Allais Experiment 1

Gamble 1A Gamble 1B
Amount Probability Amount Probability
$1M 100% $1M 89%
0 1%
$5M 10%

Allais Experiment 2

Gamble 2A Gamble 2B
Amount Probability Amount Probability
0 89% 0 90%
$1M 11%
$5M 10%

Each choice defines a particular behavior.  Behavior 1A, for example, is:

  • I = P
  • W: having $1M more money
  • K: $1M vs. other amounts; winning vs. other things; certainty of getting $1M
  • A: P has $1M more money
  • Kh, P, PC, S: omitted

Or, using # to indicate “omitted” or “null value,”

  • Behavior 1A = <P, W1A, K1A, #, #, A1A, #, #>

While it is straightforward to specify the behavior, i.e. the IA parameter values, for Gamble 1A, the other cases are not, due to an important subtlety of what the parameters represent.  The IA parameters represent what the actor wants (W), what distinctions he is acting on (K), the significance (S) for the actor, and so forth.  In particular, consider Gambles 2A and 2B.  The experimenter presents the 2A as having an 11% probability of winning $1M and 2B as 10% of winning $5M, and therefore is distinguishing between 10% and 11%, but this does not mean that the actor acts on the distinction of 10% vs. 11%.  Whether the actor makes the same distinctions as the experimenter presenting the gambles depends on the personal characteristics of the actor.  Unless the subjects of the experiment have had specific learning histories, one would not expect them to distinguish between probabilities of 0.10 and 0.11.  It is substantially more common to for actors to make distinctions such as, “very unlikely – unlikely – half-and-half – likely – very likely,” and in fact the empirical data on choices by subjects presented with these experiments is consistent with subjects not distinguishing between probabilities 0.10 and 0.11 in these behaviors. Historically, humans used concepts such as “probably” and “far-fetched but possible” for millennia before the development of mathematical probability theory, and because so many events in the real world require acting on such concepts it is reasonable to suppose that an ordinary person, such as an experimental subject in a behavioral economics experiment with no other training, is competent in their use.  Imagine, for example, a person in any ordinary environment (social or natural) unable to act on the distinction between “probably” and “unlikely.”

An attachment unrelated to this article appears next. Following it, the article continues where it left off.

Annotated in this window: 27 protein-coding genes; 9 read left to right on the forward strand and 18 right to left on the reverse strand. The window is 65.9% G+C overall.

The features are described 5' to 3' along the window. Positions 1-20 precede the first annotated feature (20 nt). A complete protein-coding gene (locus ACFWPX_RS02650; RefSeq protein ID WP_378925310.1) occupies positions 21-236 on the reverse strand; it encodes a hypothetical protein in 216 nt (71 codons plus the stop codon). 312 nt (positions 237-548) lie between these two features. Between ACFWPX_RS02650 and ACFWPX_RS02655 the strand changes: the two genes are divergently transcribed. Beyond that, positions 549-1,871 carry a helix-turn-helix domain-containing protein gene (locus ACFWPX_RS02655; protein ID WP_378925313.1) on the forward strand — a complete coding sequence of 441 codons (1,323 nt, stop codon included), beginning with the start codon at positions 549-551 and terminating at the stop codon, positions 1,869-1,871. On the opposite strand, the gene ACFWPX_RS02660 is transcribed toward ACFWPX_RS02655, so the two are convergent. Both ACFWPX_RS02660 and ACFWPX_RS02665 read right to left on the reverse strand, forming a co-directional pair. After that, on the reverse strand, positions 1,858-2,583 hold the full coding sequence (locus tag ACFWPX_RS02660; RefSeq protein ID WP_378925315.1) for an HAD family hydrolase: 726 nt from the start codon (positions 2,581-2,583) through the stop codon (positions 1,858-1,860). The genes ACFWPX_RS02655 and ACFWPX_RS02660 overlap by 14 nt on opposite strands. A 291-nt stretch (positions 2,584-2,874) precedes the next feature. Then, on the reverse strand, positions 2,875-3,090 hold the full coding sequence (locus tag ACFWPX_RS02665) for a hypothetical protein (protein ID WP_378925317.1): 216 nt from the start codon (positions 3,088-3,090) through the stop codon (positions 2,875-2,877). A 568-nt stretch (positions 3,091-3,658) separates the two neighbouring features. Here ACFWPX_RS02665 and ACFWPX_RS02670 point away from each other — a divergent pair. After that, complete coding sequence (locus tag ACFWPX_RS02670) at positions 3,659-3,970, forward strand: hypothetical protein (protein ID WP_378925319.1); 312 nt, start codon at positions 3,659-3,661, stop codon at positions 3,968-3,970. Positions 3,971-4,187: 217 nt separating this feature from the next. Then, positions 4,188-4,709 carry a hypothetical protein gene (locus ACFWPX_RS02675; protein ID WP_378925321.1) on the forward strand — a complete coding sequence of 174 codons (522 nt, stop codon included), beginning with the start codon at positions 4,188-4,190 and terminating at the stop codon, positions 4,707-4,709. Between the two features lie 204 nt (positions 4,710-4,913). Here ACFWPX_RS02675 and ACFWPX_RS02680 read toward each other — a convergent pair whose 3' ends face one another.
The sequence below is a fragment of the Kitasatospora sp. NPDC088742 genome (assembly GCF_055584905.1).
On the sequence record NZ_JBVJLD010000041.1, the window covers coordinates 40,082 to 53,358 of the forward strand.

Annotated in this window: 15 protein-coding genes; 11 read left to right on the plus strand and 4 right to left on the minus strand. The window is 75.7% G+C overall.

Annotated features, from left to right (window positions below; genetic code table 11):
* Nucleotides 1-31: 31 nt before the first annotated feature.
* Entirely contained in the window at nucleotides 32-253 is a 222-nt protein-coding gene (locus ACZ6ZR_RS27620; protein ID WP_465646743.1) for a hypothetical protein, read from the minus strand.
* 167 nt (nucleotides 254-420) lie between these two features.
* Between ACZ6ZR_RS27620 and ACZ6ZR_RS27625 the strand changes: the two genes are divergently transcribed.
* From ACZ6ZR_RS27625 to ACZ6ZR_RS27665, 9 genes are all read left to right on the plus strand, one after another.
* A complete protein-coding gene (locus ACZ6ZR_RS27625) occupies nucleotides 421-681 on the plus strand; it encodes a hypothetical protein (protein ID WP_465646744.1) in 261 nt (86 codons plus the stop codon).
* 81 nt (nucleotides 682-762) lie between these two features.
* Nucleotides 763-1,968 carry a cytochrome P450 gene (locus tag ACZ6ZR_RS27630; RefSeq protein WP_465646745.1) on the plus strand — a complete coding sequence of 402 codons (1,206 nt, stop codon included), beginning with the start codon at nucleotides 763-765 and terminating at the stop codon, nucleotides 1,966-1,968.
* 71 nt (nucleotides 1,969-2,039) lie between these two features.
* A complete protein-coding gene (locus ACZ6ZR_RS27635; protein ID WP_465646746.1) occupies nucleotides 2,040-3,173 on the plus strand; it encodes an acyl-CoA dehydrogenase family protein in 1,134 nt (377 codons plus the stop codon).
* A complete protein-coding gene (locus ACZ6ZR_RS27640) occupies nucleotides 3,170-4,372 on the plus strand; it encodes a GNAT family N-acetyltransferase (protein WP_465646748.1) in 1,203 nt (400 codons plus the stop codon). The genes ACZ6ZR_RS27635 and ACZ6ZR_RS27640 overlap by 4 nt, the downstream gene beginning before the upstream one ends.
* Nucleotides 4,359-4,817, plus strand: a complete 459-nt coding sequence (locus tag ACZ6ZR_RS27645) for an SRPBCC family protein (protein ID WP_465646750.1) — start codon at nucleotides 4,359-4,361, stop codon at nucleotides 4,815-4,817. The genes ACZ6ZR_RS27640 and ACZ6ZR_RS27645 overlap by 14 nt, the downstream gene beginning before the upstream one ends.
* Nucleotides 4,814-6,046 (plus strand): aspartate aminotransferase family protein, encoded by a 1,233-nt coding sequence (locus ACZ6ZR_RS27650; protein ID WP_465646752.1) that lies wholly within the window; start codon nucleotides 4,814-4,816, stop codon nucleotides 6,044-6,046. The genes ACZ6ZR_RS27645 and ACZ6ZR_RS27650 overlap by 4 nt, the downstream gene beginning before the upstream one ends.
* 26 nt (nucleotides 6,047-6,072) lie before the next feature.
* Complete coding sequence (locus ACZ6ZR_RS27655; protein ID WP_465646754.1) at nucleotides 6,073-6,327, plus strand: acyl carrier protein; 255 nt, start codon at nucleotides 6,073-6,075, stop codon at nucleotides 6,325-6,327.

This is a  very common methodological error in behavioral economics: failing to verify that the distinctions the experimental subject is acting on when they answer a question are the same as those the experimenter is acting on in asking it. This is discussed in more detail in Jeffrey [2010].

The Allais paradox will be further discussed in our next post, where we examine the concept of choice.